Under normal circumstances, divorced parents should have to share custody with one another. It's what's best for the kids. But when a judge awards sole custody of a 6-year-old girl to a convicted sex offender, a man who went to prison for molesting a (different) 6-year-old girl, all bets are off.
I think I'd run far, far, far away (with my child, of course).
I wouldn't blame Lisa Knight, a mom whose ex-husband (and registered sex offender), Nicholas Elizondo, just took her to court over visitation with their 6-year-old daughter, if she did the same.
Elizondo, who lives in California, challenged Knight in an Oklahoma court recently, claiming she wasn't granting him his visits with the girl. The judge took his side.
And I'm not talking about forcing the visitation. The Oklahoma City judge (Knight and the little girl have resided in Oklahoma since the couple divorced in 2008 when she was pregnant) gave Elizondo full custody, despite the fact that a quick search of the California sex offender registry pulls up his name and lists a conviction for "lewd or lascivious acts with a child under 14 years of age," despite the fact that Elizondo was convicted of sexually assaulting a 6-year-old stepdaughter back in the '90s.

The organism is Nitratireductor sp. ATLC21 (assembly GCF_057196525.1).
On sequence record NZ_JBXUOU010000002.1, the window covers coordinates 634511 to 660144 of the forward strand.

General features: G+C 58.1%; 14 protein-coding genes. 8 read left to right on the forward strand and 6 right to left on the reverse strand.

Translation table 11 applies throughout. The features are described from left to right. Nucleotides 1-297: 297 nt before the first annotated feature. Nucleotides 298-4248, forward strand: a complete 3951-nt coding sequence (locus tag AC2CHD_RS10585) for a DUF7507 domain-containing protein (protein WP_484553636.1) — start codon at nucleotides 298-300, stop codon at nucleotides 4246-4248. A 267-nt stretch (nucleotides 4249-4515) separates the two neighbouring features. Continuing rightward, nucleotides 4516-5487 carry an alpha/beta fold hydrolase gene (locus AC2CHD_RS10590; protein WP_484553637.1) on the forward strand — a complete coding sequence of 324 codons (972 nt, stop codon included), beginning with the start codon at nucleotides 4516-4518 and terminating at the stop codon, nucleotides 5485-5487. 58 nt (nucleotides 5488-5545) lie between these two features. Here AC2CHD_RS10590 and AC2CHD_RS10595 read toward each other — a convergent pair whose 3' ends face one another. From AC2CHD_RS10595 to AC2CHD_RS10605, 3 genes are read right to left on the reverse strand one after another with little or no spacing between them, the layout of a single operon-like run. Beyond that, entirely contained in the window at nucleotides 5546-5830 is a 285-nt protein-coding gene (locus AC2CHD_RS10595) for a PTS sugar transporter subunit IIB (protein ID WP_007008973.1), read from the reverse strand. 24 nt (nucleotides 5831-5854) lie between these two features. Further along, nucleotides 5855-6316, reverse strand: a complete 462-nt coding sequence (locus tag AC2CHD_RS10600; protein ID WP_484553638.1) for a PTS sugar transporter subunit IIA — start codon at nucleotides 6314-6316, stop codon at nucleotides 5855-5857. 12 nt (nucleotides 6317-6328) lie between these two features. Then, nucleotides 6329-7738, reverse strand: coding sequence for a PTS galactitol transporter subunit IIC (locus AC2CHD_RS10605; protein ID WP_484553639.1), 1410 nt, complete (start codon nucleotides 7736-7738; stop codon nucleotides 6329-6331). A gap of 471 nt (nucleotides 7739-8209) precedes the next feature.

Of a child.
To a convicted pedophile!
Yeah, yeah, Dad served his time and he is the 6-year-old's biological father. But whose rights are more important here? Dad's or the little girl's?
Isn't that the point of custody hearings? To decide what is in a child's best interest?
It can't be "what's good for a child" to let a sex offender who is known to have hurt children take them home. That's the point of registries of these creeps; to let us know who shouldn't be around our kids so we can keep them apart.
Even putting a guy like this alone in the room with a 6-year-old girl is risking that child's well-being. If you were a mother who hired a sex offender to babysit your kid, you'd likely be looking at child endangerment charges (or worse).
So what's a mom to do when a sex offender gets custody?
Again, I'll admit it. I'd run. I'd take my child, and I'd skip town and never, ever come back.
I'd do anything to keep my child from a sex offender, even if that sex offender is her own father.
Because my child's right to be protected is more important than his to be a father.
What would you do if you were this mother? Would you follow the court's orders?
Image via Megan's Law